Superhero comics and graphic novels have a lot to answer for. At least if you take their message as anything more than a colourful comment on society. Simplistically speaking, heroes like Iron Man, Spiderman, Elektra or Black Widow are fighters of the good fight meting out justice to criminals.
They dress almost exclusively in lurid costumes and often lead double lives. Any comic afficionado will tell you that they are complex, often flawed characters, and it’s no wonder. According to Gavin Weston, an anthropologist at Goldsmiths University London, comic characters have a troubled past.
Birth of the avenger
It stretches back to the beginnings of modern cinema and DW Griffith’s ‘Birth of a Nation’ in 1915. Griffith’s film lionises the Ku Klux Klan and portrays African Americans as both unintelligent and sexually aggressive. Unsurprisingly, the film’s popularity led to the re-founding of the Klan with its message of racial purity and perhaps indirectly to the birth of the masked avenger.
Weston speaks with barely concealed fascination about the relationship between the media, comics and vigilante justice as part of his British Science Festival lecture ‘Dark Knights: What comic book characters tell us about the world’. As a researcher he moved to Guatemala after hearing of lethal mob justice handed out to ‘criminals’ in remote villages. It turns out that real or fictional role models, plus the quality of a country’s justice system, play a big part in whether citizens use vigilantism to solve their problems.
So should we be surprised when movies like ‘Kick Ass’ spawn a generation of ‘hero wannabes’? Well, it’s a little more complex than that. Just look at Peter Tangen’s Real Life Super Hero (RLSH) project. RLSH heroes are real people, complex people, motivated by injustices they see in society. Many of these costumed folk can be found doing charitable work, helping the homeless and feeding the hungry, rather than beating up petty thugs or fighting a new breed of super criminals. Incidentally they have great names like ‘Master Legend‘, ‘The Crimson Fist’ and ‘Civitron’.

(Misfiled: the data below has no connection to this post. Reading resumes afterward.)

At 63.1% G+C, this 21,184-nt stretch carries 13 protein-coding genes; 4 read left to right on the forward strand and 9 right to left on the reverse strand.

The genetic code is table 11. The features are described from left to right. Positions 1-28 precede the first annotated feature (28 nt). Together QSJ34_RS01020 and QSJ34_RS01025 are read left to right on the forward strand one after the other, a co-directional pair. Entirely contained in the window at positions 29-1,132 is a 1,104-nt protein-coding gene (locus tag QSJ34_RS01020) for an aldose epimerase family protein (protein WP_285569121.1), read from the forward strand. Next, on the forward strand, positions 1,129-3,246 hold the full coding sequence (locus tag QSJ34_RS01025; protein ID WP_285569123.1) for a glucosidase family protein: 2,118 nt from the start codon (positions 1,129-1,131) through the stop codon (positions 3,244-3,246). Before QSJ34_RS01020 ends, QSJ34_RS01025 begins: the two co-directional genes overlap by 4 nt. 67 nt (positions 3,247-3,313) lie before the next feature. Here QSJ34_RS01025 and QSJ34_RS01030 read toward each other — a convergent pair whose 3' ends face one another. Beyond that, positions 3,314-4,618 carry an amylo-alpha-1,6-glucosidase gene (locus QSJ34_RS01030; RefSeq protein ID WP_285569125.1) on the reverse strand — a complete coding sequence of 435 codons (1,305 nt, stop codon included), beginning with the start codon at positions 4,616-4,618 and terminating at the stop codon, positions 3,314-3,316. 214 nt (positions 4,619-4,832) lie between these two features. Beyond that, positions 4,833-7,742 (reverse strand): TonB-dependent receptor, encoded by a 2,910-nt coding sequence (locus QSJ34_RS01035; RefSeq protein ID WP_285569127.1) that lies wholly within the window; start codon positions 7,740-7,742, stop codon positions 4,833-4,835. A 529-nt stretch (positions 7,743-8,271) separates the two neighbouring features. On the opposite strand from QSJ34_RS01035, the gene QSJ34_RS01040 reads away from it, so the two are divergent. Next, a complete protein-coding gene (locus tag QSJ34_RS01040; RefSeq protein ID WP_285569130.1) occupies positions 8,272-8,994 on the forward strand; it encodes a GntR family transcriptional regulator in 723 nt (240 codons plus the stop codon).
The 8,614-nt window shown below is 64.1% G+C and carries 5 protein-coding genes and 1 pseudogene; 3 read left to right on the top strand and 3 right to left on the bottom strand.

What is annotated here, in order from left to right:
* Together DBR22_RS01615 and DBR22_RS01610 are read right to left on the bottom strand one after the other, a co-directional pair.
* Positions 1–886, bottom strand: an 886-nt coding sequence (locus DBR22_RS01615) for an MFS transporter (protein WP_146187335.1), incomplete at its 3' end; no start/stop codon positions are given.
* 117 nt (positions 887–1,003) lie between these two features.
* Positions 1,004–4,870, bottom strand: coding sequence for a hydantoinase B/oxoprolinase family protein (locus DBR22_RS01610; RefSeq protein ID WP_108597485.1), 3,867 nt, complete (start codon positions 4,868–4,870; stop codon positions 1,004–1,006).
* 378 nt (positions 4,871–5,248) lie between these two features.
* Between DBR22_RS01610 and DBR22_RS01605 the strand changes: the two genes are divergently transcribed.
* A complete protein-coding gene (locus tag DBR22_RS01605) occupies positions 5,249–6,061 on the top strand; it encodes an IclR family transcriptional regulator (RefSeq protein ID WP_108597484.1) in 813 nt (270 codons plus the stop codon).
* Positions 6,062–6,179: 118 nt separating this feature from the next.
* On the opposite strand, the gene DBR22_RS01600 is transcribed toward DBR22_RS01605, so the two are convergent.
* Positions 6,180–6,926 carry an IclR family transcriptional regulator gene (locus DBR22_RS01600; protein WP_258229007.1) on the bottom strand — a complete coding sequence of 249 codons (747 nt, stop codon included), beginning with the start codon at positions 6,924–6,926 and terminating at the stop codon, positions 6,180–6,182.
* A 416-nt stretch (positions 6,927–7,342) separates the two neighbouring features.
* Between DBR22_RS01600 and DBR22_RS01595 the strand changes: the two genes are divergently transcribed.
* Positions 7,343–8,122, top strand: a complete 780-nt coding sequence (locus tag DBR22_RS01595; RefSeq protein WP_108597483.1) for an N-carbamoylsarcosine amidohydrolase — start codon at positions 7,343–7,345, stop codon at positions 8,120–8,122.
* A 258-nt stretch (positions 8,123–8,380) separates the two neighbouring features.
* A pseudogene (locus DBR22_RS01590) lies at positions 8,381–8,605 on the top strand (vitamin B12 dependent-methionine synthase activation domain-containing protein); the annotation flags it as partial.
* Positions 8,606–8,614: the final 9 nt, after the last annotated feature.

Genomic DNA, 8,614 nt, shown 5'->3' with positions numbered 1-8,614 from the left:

Rain City Superhero Movement
Phoenix Jones (right) is probably closer to the comic image of the masked avenger. Jones set up the Rain City Superhero Movement in Seattle to combat crime in urban areas. He and his wife, nicknamed Purple Reign (a teacher and a finance manager respectively), patrol neighbourhoods seeking out wrongdoing and catching criminals. Their group consists of mixed martial artists, ex-policemen and soldiers. They do not intervene on the victim’s behalf without their permission – a crucial aspect in the eyes of the law – but Jones has an uneasy relationship with Seattle law enforcement.
Neither of these projects fits with the definition of vigilantism and yet they do raise questions about the future of peacekeeping and private provision of justice. Bringing business outfits and ideologically driven individuals into community policing could lead to varying quality in law enforcement and motivate arrests that fall outside the strict need for social justice. When asked by the Telegraph if the UK needed real-life superheroes, Jones said: “They are needed everywhere. Any time you see something wrong, you need someone to stand up and say that is wrong.”